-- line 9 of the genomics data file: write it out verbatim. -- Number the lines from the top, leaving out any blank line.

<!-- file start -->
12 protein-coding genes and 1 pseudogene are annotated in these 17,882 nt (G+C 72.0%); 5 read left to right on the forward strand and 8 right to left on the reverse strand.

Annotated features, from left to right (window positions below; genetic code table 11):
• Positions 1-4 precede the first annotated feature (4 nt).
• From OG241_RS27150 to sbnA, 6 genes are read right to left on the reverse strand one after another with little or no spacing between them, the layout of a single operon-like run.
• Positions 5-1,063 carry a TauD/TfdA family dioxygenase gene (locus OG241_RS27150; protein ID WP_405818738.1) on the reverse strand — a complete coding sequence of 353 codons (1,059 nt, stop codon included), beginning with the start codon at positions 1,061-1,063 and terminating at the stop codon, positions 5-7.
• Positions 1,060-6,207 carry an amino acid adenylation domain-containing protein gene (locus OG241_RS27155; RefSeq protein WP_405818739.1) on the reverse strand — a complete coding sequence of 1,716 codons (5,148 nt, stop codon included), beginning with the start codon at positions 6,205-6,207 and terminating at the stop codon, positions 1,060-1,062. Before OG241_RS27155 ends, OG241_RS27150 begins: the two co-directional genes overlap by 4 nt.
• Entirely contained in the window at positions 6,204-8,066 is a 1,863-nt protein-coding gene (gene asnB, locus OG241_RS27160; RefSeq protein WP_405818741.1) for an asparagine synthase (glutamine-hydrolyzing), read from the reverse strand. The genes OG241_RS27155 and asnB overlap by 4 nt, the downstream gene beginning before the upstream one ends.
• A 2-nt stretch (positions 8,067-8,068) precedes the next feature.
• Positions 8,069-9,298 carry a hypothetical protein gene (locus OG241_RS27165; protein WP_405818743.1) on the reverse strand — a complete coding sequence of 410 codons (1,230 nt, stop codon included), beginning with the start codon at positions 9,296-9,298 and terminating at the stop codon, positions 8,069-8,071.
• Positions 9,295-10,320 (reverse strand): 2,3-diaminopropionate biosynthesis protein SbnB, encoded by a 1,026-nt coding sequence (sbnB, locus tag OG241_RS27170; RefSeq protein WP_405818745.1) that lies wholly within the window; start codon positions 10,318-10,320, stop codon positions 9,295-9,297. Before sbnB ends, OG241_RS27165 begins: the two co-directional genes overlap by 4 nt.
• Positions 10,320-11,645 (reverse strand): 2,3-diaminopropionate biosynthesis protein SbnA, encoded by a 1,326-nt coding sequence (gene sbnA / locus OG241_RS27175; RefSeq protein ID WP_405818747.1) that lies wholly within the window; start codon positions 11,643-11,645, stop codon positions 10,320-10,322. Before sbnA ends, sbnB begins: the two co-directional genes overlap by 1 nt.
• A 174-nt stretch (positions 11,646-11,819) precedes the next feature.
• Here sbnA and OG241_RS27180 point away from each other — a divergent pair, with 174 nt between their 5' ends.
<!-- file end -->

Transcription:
• Positions 8,069-9,298 carry a hypothetical protein gene (locus OG241_RS27165; protein WP_405818743.1) on the reverse strand — a complete coding sequence of 410 codons (1,230 nt, stop codon included), beginning with the start codon at positions 9,296-9,298 and terminating at the stop codon, positions 8,069-8,071.